Attorneys: Smollett shouldn't be liable for investigation costs even if he filed a false report

Tuesday night, Jussie Smollett’s attorneys made one final attempt to argue the actor shouldn’t be responsible for the $130,000 spent investigating his case. The attorneys were doing what’s known as arguing in the alternative, i.e. arguing along two different tracks that are mutually exclusive. On the one hand, they said Smollett shouldn’t owe the city of Chicago anything because his case was dismissed:

“My client from the beginning has maintained his innocence and disputed the city’s allegations,” said William J. Quinlan, of The Quinlan Law Firm, who filed the motion. He noted that “it’s going to be very difficult for the city to prevail in making a case my client should pay for overtime for a case ultimately dismissed by the state’s attorney.

“It’s ridiculous and a stretch to require him to do so.”

This is galling because it has been apparent to many of us for months that Kim Foxx’s behavior in the Smollett case was very odd and probably corrupt. A special prosecutor was appointed to examine her handling of the case in June. As Jazz pointed out last week, the big question now is whether or now she will plead the 5th. Of course, that might put a damper on her re-election prospects but it’s Chicago so who really knows.

But as I said, Smollett’s attorneys were also arguing along another line Tuesday. Even if he’d made up the whole thing (and they’re still denying that) he shouldn’t be responsible for the bill to investigate his police report because he had no control over what the city spent:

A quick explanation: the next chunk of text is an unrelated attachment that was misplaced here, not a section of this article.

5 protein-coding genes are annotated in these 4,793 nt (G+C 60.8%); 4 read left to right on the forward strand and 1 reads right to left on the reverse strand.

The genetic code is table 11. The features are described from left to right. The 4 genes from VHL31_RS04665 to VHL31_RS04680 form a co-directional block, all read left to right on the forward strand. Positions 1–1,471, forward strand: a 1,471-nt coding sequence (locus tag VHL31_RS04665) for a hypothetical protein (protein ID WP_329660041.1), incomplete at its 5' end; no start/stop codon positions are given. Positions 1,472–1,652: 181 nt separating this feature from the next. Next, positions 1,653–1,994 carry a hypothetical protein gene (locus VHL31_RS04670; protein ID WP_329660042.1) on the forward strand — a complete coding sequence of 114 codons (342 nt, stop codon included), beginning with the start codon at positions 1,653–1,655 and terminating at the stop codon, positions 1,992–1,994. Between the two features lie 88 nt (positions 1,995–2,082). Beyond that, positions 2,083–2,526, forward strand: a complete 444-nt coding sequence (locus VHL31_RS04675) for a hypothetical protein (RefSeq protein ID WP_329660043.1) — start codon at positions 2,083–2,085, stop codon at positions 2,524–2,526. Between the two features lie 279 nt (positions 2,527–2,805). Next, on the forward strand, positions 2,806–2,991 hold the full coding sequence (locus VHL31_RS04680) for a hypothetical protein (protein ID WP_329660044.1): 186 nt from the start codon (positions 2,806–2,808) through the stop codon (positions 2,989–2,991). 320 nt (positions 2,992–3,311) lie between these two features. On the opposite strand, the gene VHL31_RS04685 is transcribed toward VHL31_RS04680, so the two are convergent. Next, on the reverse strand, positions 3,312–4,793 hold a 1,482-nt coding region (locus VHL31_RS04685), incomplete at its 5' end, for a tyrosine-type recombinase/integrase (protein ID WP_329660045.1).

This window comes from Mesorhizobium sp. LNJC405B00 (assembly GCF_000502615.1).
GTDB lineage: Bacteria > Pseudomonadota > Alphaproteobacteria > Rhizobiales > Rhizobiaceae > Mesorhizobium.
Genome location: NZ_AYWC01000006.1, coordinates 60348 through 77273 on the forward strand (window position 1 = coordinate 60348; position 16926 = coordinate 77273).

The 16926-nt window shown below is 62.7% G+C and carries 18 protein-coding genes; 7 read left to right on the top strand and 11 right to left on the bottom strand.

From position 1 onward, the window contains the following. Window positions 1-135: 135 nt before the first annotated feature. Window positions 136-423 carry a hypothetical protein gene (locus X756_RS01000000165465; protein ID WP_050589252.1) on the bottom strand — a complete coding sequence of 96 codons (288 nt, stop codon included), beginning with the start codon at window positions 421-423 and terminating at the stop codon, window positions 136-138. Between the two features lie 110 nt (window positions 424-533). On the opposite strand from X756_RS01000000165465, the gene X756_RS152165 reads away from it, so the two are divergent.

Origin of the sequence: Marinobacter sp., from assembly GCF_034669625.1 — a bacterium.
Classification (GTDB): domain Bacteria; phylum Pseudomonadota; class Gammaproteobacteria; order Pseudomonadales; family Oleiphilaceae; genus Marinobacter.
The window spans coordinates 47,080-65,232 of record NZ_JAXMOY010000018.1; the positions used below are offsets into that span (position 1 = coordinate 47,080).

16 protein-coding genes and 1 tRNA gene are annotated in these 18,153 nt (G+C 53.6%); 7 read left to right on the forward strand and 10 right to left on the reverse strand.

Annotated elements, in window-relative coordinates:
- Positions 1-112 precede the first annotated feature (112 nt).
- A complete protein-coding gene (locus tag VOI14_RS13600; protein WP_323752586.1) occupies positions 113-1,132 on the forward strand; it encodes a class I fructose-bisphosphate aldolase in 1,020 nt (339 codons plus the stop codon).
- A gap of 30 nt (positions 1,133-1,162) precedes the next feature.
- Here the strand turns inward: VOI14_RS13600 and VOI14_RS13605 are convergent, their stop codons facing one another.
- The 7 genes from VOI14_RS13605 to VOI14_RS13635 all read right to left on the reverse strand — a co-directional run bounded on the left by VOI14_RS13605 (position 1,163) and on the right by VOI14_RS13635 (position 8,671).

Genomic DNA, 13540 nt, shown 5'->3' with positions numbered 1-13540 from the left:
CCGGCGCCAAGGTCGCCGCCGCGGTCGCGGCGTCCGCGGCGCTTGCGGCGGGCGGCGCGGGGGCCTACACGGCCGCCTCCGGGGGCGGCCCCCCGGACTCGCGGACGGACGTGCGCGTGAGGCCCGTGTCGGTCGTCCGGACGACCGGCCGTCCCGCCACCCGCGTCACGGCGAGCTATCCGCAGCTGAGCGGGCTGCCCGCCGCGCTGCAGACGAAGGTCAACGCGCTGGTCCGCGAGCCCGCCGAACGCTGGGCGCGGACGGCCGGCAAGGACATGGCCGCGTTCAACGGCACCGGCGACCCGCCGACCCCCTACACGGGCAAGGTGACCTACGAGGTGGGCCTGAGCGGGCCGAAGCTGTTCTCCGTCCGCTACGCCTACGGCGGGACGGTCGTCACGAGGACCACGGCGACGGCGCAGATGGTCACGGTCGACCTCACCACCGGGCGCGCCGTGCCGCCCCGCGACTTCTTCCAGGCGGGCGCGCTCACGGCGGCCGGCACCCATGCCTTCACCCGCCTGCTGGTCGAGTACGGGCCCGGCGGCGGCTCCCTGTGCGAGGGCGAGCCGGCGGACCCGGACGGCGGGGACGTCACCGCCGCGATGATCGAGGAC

In the legal brief, obtained by Sneed, Smollett makes clear that he is not admitting he made false statements. “Mr. Smollett disputes any and all assertions that he made a false statement and was not a victim of a crime,” a footnote on the first page of the motion reads.

But even if he did, “The filing of a police report, in and of itself, does not necessitate a sprawling investigation nor does it, as a practical matter, usually result in an investigation as extensive as the one the CPD chose to undertake in this case,” the motion says.

“ … The City has failed to allege that Mr. Smollett was similarly ‘well aware’ that his statements to police would result in 1,836 hours of police overtime, or any other reasons why he should have known this would have been the case.”

A police investigation isn’t like ordering soup off a menu. Solving a crime takes whatever time it takes. Not even the police themselves could know that ahead of time. However, what Smollett did know is that every bit of his police report was false when he filed it. And given that he’s a (minor) celebrity and that his intent from the beginning was to garner media attention with his claim of a racially motivated hate crime, it was foreseeable that the story would become big news. Once that happened, it was also inevitable the city would devote whatever resources were necessary to solve the case.

In other words, Smollett wouldn’t have known exactly how many hours of overtime were involved but he clearly hoped his claim would be a big deal. It’s a bit late now to say it wasn’t his choice. He really ought to be personally liable for all the resources wasted unraveling his lie. In case you’ve forgotten just how shameless a liar Smollett is, here’s a reminder: